The concern of the Federal Aviation Administration (“FAA”) regarding the use by airport operators of airport generated revenues to soften budget shortfalls off the airport appears to be growing. In a speech delivered at the November 11, 2019 National Air Transportation Association Leadership (“NATA”) Conference, Kirk Shaffer, FAA’s Associate Administrator for Airports, solicited the assistance of the aviation community in working with jurisdictions on compliance. Mr. Shaffer went on to opine that jurisdictions that operate airports are sometimes unaware of the laws governing revenue diversion, or confused by revenue flows, particularly as related to state and local taxes. He illustrated the problem by sharing the fact that, of the 177 jurisdictions with which the FAA has worked over the past five years on revenue diversion issues, 107 still remain noncompliant.
That number of noncompliant jurisdictions is somewhat surprising as the rules governing the use of airport revenues from airports are fairly explicit. The general rule is that revenues generated by a public airport may only be expended for the capital and operating costs of: (1) the airport; (2) the local airport system; or (3) other facilities owned or operated by the airport operator and directly and substantially related to the air transportation of passengers or property. 49 U.S.C. §§ 47107(b)(1) and 47133(a). The use of airport revenue for purposes other than airport capital or operating costs is generally considered “revenue diversion” and is prohibited by federal law. See Policy and Procedures Governing the Use of Airport Revenue, 64 Fed.Reg. 7696, 7720 (February 15, 1999) (“Revenue Policy”). Airport revenues subject to the revenue use requirements include all fees, rents, charges, or other payments received from anyone who makes use of the airport and from the airport sponsor’s activities on the airport. Id. at 7716.
The third prong provides unique revenue allocation opportunities to airport sponsors that own or operate other facilities.
Specifically, the statute permits sponsors to use airport revenue for other facilities owned or operated by the airport owner and directly and substantially related to the air transportation of passengers or property. “Owned” means that the airport owner or operator holds legal title to the facilities for which airport revenue is used. FAA Bulletin 1: Best Practices – Surface Access to Airports (2006). “Operated” means that the local or state government or authority that owns or operates the airport is legally responsible for the operation of the facility and operates the facility either with its own employees or through a management contract with another public agency or private firm. Id. “Directly and substantially related to the air transportation of passengers” is a standard that FAA interprets on a case by case basis with a focus on whether the project of facility is intended primarily for users of the airport. Where revenues are not expended wholly or primarily for users of the airport, they must be prorated to the actual or forecasted use of the facility. For example, if 10% of actual or projected use of the facility will be for non-airport purposes, the airport revenues can only be used to pay for 90% of the project.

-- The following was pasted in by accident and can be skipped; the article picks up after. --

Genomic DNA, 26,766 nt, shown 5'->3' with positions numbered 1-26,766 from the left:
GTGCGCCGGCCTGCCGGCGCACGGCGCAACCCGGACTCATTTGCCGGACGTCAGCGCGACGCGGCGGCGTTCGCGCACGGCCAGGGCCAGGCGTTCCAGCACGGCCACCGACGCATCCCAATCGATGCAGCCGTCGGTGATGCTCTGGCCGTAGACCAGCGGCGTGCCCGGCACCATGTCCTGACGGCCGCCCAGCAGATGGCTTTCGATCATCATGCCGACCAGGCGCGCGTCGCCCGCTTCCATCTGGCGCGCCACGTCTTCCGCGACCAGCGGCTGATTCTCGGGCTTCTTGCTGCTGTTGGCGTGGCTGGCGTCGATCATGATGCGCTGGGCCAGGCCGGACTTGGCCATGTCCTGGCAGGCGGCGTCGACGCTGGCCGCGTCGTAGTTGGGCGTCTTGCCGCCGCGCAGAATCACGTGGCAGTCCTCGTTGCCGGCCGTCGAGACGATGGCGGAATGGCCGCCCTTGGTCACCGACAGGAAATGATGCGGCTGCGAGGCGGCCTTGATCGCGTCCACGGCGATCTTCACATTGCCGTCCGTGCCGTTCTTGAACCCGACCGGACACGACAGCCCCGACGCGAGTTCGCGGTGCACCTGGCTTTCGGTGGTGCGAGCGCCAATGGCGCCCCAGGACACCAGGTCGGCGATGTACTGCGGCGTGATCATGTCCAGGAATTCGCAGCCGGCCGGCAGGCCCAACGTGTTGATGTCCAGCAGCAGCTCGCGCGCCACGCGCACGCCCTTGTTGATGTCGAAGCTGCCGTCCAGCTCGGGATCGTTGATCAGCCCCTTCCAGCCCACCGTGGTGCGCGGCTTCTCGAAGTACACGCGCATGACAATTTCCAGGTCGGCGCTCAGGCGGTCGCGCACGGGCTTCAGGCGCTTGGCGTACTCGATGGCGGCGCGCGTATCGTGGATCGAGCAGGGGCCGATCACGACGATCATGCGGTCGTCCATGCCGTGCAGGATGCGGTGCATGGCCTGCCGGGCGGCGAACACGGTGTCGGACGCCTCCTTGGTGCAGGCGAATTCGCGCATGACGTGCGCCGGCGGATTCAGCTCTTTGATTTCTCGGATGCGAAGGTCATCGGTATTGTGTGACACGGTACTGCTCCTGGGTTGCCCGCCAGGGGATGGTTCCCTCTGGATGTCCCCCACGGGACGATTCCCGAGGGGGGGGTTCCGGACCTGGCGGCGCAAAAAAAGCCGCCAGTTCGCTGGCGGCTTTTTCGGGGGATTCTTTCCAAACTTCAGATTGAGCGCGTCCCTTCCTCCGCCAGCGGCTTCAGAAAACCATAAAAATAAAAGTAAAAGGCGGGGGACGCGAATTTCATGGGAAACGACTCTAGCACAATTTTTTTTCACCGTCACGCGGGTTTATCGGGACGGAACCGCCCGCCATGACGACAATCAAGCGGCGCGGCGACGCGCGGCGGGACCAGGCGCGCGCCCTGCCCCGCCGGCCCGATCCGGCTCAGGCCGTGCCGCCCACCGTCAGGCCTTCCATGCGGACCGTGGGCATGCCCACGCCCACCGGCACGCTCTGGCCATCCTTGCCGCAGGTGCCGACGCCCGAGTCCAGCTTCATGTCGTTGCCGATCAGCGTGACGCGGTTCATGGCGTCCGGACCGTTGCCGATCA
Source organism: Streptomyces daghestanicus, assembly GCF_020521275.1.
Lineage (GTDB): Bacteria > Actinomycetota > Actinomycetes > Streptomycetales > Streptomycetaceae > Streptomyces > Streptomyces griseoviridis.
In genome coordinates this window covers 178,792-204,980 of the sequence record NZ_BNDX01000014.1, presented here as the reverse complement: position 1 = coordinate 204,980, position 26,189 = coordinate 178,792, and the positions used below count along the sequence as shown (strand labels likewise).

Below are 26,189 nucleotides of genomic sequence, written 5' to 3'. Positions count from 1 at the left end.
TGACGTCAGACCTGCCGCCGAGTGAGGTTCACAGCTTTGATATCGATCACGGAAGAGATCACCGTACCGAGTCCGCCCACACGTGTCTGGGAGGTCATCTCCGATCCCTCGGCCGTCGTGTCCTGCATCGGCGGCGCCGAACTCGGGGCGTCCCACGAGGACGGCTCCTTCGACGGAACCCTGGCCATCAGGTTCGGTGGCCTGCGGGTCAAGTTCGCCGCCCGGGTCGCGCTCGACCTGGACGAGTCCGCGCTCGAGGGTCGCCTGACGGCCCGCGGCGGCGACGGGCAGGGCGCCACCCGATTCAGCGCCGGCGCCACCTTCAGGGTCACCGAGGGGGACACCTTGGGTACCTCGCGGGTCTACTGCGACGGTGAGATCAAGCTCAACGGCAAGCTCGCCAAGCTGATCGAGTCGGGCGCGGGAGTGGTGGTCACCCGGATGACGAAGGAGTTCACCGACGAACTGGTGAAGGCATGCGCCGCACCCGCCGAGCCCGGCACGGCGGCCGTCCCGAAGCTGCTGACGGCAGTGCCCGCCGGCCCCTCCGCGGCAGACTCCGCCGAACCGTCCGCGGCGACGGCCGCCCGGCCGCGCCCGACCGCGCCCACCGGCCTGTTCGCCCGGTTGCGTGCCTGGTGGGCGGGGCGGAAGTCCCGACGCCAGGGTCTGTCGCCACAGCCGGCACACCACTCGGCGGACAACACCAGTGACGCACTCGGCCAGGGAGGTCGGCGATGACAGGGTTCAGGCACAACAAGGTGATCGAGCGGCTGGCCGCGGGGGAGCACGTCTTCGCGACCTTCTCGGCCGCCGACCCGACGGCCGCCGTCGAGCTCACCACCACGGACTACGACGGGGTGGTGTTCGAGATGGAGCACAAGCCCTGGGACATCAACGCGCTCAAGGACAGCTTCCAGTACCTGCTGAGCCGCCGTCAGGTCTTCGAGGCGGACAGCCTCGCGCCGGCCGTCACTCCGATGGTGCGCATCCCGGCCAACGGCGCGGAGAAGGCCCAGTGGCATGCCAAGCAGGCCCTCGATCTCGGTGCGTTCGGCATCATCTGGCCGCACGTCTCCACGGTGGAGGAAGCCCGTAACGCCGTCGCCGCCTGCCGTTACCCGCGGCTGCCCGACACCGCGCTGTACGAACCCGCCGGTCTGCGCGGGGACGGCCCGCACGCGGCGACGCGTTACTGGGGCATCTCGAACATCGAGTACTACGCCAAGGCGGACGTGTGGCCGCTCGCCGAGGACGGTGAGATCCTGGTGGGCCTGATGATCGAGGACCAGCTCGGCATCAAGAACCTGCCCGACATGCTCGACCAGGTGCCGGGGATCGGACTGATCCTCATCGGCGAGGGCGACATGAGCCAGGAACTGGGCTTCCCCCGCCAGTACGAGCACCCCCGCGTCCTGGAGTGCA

Finally, federal law and policy permit the use of airport revenues for certain costs of off-airport environmental mitigation incurred for an airport development project. “Airport revenue may be used where airport development requires a sponsoring agency to take an action, such as undertaking environmental mitigation measures contained in an FAA Record of Decision approving funding for an airport development project, or constructing a ground access facility that would otherwise be eligible for the use of airport revenue.” Revenue Use Policy at 7720.
In short, airport operators are allowed to spend airport generated revenues on airport operation and development, including an off-airport project that contributes substantially to that operation and/or development. Off-airport uses that are unrelated, or marginally related, to airport operation or development are explicitly precluded by the airport revenue use policy.
This emphasis is particularly interesting in light of FAA’s recent decision to allow the City of Santa Monica to use airport revenues to tear up portions of its runway to make access by jets less likely. (See blog post FAA Ignores Its Own Regulations in Allowing Expenditure of Airport Revenue to Demolish Runway at Santa Monica Municipal Airport, November 11, 2019). Nevertheless, revenue diversion occupies a central position in the complex of policies directed at airport development. It is essential for any airport operator to understand and apply these policies scrupulously, for the purpose of avoiding FAA retribution, including, but not limited to, repossession of grant funds already allocated, sometimes amounting to millions of dollars. In the long run, being safe is more effective than being sorry.